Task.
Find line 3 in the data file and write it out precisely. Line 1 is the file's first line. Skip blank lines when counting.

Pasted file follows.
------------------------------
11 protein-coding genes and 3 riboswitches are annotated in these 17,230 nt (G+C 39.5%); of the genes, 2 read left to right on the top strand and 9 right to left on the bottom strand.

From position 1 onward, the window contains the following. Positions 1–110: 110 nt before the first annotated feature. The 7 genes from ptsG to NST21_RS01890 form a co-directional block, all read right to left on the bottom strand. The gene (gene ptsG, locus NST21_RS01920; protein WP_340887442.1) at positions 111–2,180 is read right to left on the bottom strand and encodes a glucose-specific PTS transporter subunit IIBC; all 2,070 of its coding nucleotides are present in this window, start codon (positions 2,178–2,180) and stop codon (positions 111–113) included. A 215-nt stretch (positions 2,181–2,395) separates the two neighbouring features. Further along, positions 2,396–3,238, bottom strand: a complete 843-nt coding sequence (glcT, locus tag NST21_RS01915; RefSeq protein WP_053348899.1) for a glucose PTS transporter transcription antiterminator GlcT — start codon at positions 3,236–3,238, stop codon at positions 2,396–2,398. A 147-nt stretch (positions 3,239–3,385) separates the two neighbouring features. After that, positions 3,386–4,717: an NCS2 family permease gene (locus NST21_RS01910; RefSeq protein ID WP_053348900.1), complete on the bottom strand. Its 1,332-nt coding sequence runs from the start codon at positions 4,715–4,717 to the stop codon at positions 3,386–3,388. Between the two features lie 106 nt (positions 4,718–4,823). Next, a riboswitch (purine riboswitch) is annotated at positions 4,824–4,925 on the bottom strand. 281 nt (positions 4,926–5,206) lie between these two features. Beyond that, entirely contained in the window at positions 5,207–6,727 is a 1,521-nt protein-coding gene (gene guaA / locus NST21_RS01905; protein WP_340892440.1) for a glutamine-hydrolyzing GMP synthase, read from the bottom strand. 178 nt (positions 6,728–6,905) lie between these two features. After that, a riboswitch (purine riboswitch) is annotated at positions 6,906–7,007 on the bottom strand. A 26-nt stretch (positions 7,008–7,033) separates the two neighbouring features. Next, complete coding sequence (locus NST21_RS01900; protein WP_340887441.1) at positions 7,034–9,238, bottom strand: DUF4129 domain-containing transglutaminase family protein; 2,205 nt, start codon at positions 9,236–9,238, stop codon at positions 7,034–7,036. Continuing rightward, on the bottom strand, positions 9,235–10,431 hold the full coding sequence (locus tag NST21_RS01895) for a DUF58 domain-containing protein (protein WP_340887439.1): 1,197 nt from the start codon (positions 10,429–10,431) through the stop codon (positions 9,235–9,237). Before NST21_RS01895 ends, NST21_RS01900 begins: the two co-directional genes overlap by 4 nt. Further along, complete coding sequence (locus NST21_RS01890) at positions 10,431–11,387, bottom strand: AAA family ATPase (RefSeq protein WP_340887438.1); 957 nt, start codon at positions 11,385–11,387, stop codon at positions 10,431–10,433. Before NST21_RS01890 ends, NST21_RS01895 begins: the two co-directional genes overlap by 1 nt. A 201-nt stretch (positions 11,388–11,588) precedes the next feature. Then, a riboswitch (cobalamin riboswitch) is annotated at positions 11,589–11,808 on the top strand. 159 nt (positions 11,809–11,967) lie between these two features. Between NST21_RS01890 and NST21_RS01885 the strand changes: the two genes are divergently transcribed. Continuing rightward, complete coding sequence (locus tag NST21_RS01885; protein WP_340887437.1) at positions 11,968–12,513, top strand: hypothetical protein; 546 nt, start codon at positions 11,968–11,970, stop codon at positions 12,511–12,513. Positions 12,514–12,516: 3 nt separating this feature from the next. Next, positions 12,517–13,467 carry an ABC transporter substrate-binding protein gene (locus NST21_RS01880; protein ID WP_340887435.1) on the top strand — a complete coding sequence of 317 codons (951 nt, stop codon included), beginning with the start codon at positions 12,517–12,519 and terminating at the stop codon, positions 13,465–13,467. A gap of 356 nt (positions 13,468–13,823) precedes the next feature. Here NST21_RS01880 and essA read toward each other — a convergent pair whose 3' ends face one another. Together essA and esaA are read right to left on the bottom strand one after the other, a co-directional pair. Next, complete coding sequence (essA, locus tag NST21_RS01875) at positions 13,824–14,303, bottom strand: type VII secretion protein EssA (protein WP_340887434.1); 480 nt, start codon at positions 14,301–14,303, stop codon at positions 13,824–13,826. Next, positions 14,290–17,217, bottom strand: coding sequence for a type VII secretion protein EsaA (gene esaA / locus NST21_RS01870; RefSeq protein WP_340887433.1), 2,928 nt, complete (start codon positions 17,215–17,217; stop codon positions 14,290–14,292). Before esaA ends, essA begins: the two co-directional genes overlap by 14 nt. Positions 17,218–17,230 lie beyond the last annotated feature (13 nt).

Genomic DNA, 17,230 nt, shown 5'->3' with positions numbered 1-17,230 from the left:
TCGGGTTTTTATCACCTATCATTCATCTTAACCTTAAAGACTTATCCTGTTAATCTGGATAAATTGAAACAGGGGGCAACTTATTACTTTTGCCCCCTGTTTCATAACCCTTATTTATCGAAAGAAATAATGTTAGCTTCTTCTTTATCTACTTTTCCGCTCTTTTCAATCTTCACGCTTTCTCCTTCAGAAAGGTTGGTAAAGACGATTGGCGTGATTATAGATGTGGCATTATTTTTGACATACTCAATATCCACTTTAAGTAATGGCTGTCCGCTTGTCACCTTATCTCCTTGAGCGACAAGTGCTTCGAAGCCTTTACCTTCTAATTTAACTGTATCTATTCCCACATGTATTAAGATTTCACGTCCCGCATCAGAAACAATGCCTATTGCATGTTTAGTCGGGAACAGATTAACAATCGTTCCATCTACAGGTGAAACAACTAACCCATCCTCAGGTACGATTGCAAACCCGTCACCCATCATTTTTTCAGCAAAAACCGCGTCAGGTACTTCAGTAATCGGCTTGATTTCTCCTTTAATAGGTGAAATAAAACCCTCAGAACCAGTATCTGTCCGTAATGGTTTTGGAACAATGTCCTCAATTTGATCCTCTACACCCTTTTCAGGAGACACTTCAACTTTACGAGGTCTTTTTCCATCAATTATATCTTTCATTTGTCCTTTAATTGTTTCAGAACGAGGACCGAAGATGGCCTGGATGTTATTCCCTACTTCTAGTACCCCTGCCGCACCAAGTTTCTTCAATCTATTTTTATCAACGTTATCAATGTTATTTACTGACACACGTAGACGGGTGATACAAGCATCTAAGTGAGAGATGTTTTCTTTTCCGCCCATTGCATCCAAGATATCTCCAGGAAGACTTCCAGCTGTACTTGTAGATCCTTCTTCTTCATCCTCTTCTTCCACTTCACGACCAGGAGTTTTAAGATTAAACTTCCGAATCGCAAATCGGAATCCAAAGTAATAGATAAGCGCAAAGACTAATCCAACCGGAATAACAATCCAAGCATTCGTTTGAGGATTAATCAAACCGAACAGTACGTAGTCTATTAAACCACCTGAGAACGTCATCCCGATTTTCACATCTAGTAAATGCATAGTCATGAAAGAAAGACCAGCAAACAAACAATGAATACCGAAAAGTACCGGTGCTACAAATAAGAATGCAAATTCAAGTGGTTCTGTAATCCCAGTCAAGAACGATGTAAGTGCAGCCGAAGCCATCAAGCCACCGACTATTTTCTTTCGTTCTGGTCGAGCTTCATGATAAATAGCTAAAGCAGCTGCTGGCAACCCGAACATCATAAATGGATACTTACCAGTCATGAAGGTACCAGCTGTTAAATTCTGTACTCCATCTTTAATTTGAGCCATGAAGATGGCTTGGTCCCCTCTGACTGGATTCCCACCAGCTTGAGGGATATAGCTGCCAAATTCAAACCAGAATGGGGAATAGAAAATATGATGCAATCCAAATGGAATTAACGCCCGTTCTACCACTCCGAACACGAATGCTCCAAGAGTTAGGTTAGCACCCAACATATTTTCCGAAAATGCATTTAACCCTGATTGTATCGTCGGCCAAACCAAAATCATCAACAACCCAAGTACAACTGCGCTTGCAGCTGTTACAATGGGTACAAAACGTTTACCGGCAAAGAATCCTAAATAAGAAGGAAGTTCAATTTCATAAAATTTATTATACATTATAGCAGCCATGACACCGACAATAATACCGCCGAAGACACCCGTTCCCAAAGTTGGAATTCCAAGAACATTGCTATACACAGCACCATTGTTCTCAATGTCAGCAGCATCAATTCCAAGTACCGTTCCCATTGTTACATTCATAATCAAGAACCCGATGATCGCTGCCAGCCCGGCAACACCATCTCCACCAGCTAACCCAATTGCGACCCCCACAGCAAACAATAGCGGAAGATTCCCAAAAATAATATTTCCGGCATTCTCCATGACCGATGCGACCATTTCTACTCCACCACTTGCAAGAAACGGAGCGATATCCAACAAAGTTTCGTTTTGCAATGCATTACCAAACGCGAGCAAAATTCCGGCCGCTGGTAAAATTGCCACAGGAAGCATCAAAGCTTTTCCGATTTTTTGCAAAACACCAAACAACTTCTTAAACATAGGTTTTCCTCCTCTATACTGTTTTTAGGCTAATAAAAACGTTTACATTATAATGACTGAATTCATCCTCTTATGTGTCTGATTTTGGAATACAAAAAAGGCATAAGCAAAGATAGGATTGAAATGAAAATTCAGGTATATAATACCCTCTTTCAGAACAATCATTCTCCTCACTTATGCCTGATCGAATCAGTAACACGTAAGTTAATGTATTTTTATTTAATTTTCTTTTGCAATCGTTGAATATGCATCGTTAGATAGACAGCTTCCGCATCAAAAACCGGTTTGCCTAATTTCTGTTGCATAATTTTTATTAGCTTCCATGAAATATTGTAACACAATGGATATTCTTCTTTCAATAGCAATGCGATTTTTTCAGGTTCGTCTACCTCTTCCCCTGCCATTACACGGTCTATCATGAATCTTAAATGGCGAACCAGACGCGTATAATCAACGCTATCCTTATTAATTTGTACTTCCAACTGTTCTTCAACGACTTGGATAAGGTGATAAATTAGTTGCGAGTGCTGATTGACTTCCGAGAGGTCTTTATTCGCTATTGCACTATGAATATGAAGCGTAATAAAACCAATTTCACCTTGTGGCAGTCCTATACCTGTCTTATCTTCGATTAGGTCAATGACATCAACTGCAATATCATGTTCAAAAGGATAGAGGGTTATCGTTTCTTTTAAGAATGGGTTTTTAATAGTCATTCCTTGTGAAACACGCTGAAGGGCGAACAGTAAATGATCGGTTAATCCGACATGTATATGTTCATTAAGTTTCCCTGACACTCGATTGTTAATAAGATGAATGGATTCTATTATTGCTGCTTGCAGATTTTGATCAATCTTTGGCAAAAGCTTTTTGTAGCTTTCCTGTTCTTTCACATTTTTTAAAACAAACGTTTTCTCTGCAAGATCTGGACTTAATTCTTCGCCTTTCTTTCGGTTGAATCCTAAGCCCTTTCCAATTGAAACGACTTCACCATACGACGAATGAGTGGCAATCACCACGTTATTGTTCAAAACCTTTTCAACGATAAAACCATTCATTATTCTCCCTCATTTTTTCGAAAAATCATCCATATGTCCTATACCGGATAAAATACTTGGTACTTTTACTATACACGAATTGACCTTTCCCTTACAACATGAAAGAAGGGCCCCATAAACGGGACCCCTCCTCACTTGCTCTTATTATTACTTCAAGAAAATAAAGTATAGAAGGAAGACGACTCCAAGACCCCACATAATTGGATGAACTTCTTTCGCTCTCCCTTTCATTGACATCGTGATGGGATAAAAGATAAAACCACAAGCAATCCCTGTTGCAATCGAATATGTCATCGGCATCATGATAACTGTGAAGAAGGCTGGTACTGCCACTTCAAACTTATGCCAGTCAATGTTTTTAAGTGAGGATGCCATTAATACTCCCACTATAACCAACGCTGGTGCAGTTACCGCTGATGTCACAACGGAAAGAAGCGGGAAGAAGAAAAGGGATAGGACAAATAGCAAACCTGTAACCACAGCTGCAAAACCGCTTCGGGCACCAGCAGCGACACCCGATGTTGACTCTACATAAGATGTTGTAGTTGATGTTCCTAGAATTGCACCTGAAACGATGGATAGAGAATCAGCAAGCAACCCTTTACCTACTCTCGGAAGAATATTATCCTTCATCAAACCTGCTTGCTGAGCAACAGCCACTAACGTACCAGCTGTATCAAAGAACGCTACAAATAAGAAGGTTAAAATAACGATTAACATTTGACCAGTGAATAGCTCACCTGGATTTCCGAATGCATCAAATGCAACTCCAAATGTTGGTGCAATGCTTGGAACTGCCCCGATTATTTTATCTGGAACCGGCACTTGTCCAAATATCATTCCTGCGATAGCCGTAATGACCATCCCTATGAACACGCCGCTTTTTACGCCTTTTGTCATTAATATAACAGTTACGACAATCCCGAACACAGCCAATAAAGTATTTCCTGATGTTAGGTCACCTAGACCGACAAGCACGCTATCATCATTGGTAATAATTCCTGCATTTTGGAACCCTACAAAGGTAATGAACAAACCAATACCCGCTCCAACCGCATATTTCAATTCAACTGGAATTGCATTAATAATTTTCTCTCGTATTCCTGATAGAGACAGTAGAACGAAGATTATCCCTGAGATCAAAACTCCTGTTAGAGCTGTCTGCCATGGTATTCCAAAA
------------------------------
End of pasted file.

Genomic DNA, 17,230 nt, shown 5'->3' with positions numbered 1-17,230 from the left: